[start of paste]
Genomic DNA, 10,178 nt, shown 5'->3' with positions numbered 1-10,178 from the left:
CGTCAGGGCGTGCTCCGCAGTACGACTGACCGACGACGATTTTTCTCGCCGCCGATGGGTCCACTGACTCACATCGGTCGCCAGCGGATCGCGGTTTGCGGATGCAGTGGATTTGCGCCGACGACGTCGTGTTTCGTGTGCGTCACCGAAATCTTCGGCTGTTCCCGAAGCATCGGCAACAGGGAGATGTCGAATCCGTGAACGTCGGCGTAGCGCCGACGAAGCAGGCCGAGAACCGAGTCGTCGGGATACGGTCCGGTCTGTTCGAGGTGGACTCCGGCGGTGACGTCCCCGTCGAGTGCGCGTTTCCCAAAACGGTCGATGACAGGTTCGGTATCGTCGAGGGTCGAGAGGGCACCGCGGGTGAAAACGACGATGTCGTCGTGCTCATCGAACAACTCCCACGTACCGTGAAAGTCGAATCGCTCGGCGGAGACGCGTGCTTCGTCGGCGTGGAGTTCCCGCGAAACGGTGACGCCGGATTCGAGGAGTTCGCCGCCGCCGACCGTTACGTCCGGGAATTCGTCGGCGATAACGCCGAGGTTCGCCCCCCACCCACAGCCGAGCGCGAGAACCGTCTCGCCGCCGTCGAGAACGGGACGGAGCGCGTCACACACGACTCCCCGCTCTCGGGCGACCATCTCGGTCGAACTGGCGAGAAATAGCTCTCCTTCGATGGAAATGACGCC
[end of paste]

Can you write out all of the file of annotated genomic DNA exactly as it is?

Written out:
Genomic DNA, 10,178 nt, shown 5'->3' with positions numbered 1-10,178 from the left:
CGTCAGGGCGTGCTCCGCAGTACGACTGACCGACGACGATTTTTCTCGCCGCCGATGGGTCCACTGACTCACATCGGTCGCCAGCGGATCGCGGTTTGCGGATGCAGTGGATTTGCGCCGACGACGTCGTGTTTCGTGTGCGTCACCGAAATCTTCGGCTGTTCCCGAAGCATCGGCAACAGGGAGATGTCGAATCCGTGAACGTCGGCGTAGCGCCGACGAAGCAGGCCGAGAACCGAGTCGTCGGGATACGGTCCGGTCTGTTCGAGGTGGACTCCGGCGGTGACGTCCCCGTCGAGTGCGCGTTTCCCAAAACGGTCGATGACAGGTTCGGTATCGTCGAGGGTCGAGAGGGCACCGCGGGTGAAAACGACGATGTCGTCGTGCTCATCGAACAACTCCCACGTACCGTGAAAGTCGAATCGCTCGGCGGAGACGCGTGCTTCGTCGGCGTGGAGTTCCCGCGAAACGGTGACGCCGGATTCGAGGAGTTCGCCGCCGCCGACCGTTACGTCCGGGAATTCGTCGGCGATAACGCCGAGGTTCGCCCCCCACCCACAGCCGAGCGCGAGAACCGTCTCGCCGCCGTCGAGAACGGGACGGAGCGCGTCACACACGACTCCCCGCTCTCGGGCGACCATCTCGGTCGAACTGGCGAGAAATAGCTCTCCTTCGATGGAAATGACGCC